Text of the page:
Just north of Vista Point, the Columbia River Gorge is all about waterfalls — 77 on the Oregon side alone — of every description; Plunge falls, fan falls, cascade falls, horsetail falls and more. There are 11 just on this nine-mile stretch! The most popular and most easily accessible is Multnomah, a spectacular, 620-foot, two-tiered waterfall, spanned halfway up by a masoned arched bridge. You can climb up to the top of the falls in about an hour, through a forest of Douglas fir and lush undergrowth. When you are done, stop at the Multnomah Falls Lodge for lunch. The restaurant is famous for its wild huckleberry pie. Most of the other waterfalls are reached by hiking from well-marked trailheads.

If you want to explore the river from the water, in the town of Cascade Locks (44 miles east of Portland), look for the 145-foot sternwheeler, “Columbia Gorge,” where you can take a cruise on the river during the summer months. Nearby is the famed Bridge of the Gods that will take you across to Washington State.

Otherwise, you can try your hand at windsurfing or kite-boarding. The winds here are legendary, as the westerlies are channeled through the gorge against the river’s current. Aficionados are on the water from daybreak to sunset, their colorful sails punctuating the green of the gorge.

The Grande Dame of hotels on the river is the Columbia Gorge Hotel, perched on a rock 200 feet above the water. Its 13 acres of gardens are filled with native Oregon plants, bisected with streams whose waters flow into the hotel’s own waterfall, the Wah-Gwin-Gwin, tumbling over the rocks to the river below.

Built by Oregon lumber magnate Simon Benson in 1921, it was the “Waldorf of the West,” attracting the glitterati of the age including Presidents Roosevelt and Coolidge, Shirley Temple and others, including Rudolph Valentino for whom this was a favorite hideaway. The lounge is named after him.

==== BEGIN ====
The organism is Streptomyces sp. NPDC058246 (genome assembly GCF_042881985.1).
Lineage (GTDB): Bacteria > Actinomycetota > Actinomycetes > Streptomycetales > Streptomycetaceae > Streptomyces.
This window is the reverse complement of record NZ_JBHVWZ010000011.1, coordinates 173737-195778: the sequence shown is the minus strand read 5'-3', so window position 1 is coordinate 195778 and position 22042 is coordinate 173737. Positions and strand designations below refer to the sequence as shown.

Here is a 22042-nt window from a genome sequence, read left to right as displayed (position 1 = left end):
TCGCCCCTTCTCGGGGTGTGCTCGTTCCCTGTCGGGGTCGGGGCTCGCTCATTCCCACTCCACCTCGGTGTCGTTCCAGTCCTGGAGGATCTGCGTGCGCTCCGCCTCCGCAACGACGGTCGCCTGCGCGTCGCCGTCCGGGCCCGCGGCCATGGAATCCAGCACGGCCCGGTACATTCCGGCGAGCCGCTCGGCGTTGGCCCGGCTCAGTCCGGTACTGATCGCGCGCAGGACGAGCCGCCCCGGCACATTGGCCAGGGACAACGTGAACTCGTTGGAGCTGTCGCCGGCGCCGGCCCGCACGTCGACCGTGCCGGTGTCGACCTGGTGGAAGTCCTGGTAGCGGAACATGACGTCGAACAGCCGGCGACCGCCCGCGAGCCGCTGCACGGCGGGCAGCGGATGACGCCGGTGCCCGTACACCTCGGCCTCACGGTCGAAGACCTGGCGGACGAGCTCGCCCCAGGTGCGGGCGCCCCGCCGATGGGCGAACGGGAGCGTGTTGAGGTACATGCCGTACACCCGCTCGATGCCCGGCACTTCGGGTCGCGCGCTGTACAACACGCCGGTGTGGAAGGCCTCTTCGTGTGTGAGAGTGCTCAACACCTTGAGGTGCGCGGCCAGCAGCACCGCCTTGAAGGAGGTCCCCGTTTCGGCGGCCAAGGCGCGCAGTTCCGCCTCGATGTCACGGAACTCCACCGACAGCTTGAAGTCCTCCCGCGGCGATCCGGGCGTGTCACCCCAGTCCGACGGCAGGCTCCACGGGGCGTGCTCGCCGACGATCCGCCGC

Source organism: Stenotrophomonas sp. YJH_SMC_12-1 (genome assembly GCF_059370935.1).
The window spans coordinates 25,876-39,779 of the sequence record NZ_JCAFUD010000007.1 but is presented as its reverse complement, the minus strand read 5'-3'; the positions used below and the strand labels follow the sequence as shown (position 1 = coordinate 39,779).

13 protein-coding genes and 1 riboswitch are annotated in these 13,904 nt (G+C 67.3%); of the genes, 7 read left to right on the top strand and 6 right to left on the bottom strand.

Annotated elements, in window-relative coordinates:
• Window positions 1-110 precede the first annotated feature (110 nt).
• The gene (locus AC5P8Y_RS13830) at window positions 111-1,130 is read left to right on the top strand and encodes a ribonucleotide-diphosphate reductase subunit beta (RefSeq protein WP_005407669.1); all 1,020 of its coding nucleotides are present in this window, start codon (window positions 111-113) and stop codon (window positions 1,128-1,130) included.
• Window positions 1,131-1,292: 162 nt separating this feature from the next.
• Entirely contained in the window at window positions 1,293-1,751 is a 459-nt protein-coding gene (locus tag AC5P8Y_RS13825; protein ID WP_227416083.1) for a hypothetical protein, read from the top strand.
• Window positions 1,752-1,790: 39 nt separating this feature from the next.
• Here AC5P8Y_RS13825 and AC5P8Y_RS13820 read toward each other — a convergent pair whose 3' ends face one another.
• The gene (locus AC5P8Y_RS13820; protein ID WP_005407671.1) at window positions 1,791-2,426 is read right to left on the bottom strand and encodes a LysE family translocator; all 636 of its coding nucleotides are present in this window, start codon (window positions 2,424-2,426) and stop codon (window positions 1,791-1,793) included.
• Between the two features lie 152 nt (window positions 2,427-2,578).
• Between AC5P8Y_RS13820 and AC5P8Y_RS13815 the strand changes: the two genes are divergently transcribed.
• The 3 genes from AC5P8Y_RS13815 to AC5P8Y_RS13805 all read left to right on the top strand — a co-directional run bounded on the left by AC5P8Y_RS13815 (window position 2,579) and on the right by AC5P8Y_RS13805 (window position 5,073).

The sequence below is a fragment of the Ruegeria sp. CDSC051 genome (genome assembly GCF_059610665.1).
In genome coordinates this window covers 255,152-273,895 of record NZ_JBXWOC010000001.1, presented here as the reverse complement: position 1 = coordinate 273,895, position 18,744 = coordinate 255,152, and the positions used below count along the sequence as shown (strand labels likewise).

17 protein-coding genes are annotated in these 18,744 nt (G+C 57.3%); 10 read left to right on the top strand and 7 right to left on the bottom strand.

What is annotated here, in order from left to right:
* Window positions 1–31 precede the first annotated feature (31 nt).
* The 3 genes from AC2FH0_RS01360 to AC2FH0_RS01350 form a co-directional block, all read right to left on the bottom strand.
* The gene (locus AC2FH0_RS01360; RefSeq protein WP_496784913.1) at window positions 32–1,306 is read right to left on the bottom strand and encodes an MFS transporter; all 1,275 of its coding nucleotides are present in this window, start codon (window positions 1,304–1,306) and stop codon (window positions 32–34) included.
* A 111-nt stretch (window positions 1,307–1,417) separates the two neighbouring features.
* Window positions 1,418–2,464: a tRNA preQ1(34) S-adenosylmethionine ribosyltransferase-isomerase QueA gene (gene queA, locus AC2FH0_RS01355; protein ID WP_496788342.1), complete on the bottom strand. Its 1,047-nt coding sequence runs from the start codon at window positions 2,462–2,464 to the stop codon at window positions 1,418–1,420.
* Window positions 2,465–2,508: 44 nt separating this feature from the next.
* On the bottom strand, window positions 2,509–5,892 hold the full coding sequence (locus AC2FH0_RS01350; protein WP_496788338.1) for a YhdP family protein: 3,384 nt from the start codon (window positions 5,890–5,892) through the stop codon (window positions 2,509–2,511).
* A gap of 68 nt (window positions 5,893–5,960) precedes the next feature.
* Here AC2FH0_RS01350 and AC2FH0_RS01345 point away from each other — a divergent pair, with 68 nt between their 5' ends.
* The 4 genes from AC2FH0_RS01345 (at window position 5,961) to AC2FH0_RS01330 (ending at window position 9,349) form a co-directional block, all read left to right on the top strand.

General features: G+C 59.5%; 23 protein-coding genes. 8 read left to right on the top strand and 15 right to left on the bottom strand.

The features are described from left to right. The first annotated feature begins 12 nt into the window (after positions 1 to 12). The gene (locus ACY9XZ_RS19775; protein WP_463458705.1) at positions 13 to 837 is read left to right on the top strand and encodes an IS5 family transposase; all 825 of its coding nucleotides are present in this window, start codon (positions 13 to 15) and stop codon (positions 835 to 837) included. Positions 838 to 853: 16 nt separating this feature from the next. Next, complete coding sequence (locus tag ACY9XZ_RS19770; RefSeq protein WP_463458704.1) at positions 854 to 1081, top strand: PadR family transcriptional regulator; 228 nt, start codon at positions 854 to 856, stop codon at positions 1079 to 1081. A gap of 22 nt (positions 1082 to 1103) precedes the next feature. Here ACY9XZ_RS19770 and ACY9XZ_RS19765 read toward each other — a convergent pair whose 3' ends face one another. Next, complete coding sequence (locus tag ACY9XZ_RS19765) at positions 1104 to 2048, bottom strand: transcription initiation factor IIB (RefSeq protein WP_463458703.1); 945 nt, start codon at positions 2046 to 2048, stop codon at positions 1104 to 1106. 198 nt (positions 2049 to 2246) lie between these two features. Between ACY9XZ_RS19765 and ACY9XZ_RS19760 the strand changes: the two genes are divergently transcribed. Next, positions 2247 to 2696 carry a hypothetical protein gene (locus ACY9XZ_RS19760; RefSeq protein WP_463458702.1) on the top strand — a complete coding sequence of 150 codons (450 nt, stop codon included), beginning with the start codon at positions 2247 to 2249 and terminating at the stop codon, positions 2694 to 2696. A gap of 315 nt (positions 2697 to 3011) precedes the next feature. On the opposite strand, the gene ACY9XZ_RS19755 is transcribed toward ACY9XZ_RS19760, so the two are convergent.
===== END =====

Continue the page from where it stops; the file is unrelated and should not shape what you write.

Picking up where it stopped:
This area of Oregon is famous for its fruit. If you are there in summer, don’t miss the many farm stands selling fresh cherries, pears, peaches, raspberries, blueberries, apples and more. You certainly will not go hungry. Oh yes! I forgot the wine!

Although you can cram quite a bit into a long week-end, if you truly want to experience this area of Oregon, you will need at least a week, a month, or a lifetime.

Sternwheeler on the Columbia River

Sternwheeler on the Columbia River

Bring all your lenses and a tripod. This is probably one of the most photogenic locations in Oregon. A neutral density filter is a must for photographing the waterfalls and a polarizing filter will cut the glare from the glaciers. Sunrises and sunsets are spectacular, as are the wildflowers in the spring and summer.

To explore the Columbia River Gorge, start in Portland, Oregon on the I-84. You can exit at Troutdale (Exit 17), Lewis and Clark State Park (Exit 18), Corbett (Exit 22) or Dodson (Exit 35). Look for signs that say “Scenic Road” which refers to the Historic Columbia River Highway, also known as US30, American’s first scenic road, finished in 1915. See
Vista House (Open mid-April to mid-October).
Multnomah Falls Lodge (tel 503-695-2376; open year round 8 am to 9 pm).
Bonneville Dam (Bradford Island Visitors Center; Tel 541-374-8820; free admission 9-5).
Columbia Gorge Sternwheeler (Tel 503-374-8427; daily cruises; Sunset dinner cruises on Thursday, Friday and Saturday).
Columbia Gorge Hotel (4000 Westcliffe Drive, Hood River, Oregon; tel 1-800-345-1921).